Coloring B&W Images with Machine Learning

I’m finishing up my Machine Learning Nanodegree from Udacity, and I decided to train models to color black and white images for my final project. While this may sound daunting to some, this particular task has been done by many folks already. I’m following a tutorial posted by Emil Wallner with data that I graciously received from WW2DB. The tutorial is in turn based on another existing project called Deep Koalarization. Google is already beta testing their own colorization functionality for the masses, so chances are people won’t be banging on my door to use my models. However, I’m thrilled that I got a chance to try this out for myself.

Here’s code from Emil’s tutorial:

Here’s a gist of what I tried:

While it’s not perfect, I’m pretty happy with the results right out of the box.

Original Iwo Jima photo from WW2DB, modified to be 256×256
Resulting image colored by the model I trained

I didn’t change much from the original tutorial. It’s still using the soon-to-be-deprecated TensorFlow 1.x, but I added a validation set to minimize the mean squared error along with a few other small things. The training data consists of 1,600 color images related to WWII. At least 75% of them were pre-1950. All of the images I received from WW2DB were modified to be 256×256 beforehand using ImageMagick. Of those 1600, about 5% were used for validation. Finally, 122 colored images were set aside for testing at the end. My script ran through the data about 250 times, and it took under 8 hours to train.

Here’s an example from my test set — the original colors, the colors stripped, and recolored with my model:

Original Colors
Colors Removed
Colored from Black and White with ML

Here’s one where there is no ground truth:

Black and White WWII Iwo Jima Photo (scaled to 256×256)
Colored with ML

The mind-blowing thing about this project is how easy it was for me to start training machine learning models for myself. A simple Google search found previous work from so many other people. I took a Udacity course for more structure in my pursuit of knowledge, but I could have easily gone through this tutorial without it and still have produced good results. I didn’t pay for compute time because I used Google Colab, which gave me access to a free Jupyter notebook environment hooked up to a GPU. I ended up being lucky enough to get a machine with 25+ GB of RAM and 300+ GB of storage. I did pay for extra Google Drive space ($20 per year), but that’s about it. It’s honestly amazing what we can do these days.

Redirecting My Career Back into Machine Learning

Hi. I’m Janice. I am a software engineer. I quit my job this year to shift my career towards Machine Learning. My husband runs dev-notes, and I plan to use it to chronicle my journey. I’m hoping this will also help keep myself accountable to my goal.

My Background

So, why am I doing this?

I’m not new to this field. I have a bachelor’s degree in computer science from 2002. I’ve been programming since I was in high school. I worked for nearly 8 years at IBM Research as a software engineer on speaker recognition, speech recognition, gender detection, keyword search, etc. You’d think this would be easy for me, right? Don’t I know what I need already?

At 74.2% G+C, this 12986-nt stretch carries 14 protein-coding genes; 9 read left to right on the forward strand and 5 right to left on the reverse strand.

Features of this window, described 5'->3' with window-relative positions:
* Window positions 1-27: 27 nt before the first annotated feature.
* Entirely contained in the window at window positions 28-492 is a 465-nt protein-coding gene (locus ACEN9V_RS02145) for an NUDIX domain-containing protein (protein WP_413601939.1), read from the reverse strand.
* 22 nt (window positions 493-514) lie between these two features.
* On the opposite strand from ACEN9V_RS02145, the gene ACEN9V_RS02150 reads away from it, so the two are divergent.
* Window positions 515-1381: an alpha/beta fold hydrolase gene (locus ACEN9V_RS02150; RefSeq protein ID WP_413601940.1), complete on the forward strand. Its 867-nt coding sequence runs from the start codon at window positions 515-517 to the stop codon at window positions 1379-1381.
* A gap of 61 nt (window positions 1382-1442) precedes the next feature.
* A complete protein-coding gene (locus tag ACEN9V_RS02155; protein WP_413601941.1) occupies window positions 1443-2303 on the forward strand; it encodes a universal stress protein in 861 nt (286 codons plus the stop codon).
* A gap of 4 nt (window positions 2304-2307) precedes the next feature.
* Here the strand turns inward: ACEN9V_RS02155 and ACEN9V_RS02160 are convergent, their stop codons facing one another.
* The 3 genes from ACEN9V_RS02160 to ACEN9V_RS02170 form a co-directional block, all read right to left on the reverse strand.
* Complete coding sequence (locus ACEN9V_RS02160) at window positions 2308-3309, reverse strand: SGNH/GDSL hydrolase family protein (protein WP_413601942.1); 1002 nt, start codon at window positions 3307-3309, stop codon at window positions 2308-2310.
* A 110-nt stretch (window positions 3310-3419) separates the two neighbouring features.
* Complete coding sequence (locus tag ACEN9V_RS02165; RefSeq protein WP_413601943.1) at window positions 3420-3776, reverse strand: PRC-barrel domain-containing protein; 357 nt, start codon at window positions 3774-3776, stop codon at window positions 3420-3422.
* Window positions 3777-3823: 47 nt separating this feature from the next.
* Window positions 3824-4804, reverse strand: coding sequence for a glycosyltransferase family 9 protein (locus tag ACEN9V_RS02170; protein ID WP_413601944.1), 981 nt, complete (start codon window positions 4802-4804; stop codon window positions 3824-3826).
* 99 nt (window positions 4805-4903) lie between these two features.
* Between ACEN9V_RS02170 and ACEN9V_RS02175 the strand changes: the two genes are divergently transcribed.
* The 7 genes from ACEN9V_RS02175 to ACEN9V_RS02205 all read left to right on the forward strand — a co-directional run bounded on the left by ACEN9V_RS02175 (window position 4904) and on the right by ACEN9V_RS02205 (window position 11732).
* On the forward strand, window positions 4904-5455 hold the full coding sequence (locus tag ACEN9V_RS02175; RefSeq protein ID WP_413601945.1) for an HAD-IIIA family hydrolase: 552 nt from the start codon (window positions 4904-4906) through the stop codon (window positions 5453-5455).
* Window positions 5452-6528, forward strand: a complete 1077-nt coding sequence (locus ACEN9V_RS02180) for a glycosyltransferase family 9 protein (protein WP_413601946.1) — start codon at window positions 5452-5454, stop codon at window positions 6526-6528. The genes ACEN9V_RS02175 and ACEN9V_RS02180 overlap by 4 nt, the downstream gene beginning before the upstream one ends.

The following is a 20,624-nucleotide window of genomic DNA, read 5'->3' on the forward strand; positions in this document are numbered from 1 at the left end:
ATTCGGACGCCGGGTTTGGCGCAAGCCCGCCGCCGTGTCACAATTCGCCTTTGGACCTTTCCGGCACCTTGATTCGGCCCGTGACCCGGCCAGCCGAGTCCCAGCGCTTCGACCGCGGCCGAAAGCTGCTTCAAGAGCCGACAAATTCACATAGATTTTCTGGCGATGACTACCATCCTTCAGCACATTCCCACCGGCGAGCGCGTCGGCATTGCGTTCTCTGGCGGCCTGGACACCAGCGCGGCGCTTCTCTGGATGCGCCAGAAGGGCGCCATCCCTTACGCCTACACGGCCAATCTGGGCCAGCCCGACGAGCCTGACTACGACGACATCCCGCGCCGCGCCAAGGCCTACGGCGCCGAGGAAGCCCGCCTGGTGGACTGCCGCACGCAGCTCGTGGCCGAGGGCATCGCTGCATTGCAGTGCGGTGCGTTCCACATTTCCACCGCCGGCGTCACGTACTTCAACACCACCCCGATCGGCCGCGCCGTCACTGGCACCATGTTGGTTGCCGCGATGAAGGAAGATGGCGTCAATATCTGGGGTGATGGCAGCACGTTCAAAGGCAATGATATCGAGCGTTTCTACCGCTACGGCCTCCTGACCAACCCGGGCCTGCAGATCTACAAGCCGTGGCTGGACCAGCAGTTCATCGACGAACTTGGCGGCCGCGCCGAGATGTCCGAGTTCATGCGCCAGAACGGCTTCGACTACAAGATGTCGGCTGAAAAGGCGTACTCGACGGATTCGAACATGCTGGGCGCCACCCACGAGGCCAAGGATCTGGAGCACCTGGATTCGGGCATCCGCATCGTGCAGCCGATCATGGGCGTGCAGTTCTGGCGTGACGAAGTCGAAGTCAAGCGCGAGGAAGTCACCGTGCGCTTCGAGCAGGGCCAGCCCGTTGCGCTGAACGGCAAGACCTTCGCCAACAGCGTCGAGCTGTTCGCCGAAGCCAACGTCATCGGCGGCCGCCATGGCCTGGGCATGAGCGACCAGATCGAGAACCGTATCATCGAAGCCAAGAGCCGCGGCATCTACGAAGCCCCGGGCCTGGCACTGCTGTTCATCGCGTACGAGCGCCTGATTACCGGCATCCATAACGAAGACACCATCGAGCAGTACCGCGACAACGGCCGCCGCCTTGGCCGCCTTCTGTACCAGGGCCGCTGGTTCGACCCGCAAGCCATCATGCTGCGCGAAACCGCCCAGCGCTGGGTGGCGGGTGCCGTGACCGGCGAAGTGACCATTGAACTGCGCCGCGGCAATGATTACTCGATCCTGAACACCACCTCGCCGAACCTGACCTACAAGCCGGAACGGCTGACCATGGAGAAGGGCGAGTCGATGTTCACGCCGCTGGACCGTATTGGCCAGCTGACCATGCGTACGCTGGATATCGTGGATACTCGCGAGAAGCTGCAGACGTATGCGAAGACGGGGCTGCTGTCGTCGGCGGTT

Not quite. (Or, maybe I lack the confidence?)

I paused my career to start a family right around when the state of the art for these sorts of systems shifted from HMM-based models to neural networks. When I worked at IBM, I interacted daily with proprietary code and tools. While I know how to solve problems in general, I don’t have the confidence yet to find a job. I have no portfolio. All of my experience is dated and very specific. I need to address these shortcomings. Artificial intelligence has become so accessible these days that folks with less experience have already found their place. I’m confident that someone like me should be able to do this. (Do I sound confident?)

When I decided to go back to work again after my career break, I had to relearn how to work with the constraints of having a young family. For me, this was a big deal. I timidly took roles at universities in hopes of maintaining a good work-life balance. However, I was doing primarily web development in Ruby on Rails with bits of python thrown in, and it wasn’t fulfilling. Looking back at my career, I was happiest when I was working on machine learning problems. I want to be back there.

My Plan

I just enrolled in the Udacity Machine Learning Nanodegree, with a start date of April 16, 2019. The time commitment is 2 three-month terms for about 10 hours a week. I’m hoping that I’ll be able to complete the course in less time, but I’m a mom to two young kids. We’ll see how it goes. I chose Udacity because I do much better when there’s a structure to my learning. They stress that the course will help build my portfolio, which I’m sure will be useful once I start applying for jobs. This will cost me $999 for two terms, so basically $2k.

I’ve already subscribed to a year of datacamp, so I’m making my way through as many of those courses as I can. A year subscription cost me $180. I think it’s worth it so far.

I hope to at least try a Kaggle competition. Even if I fail, it looks like a great way to get my hands dirty and learn.

Finally, I plan to take the famous Coursera course with Andrew Ng. I hear that this is a great foundational course. I’ve only just started it.

Anyway, thanks for reading. I plan to have regular updates in the coming months.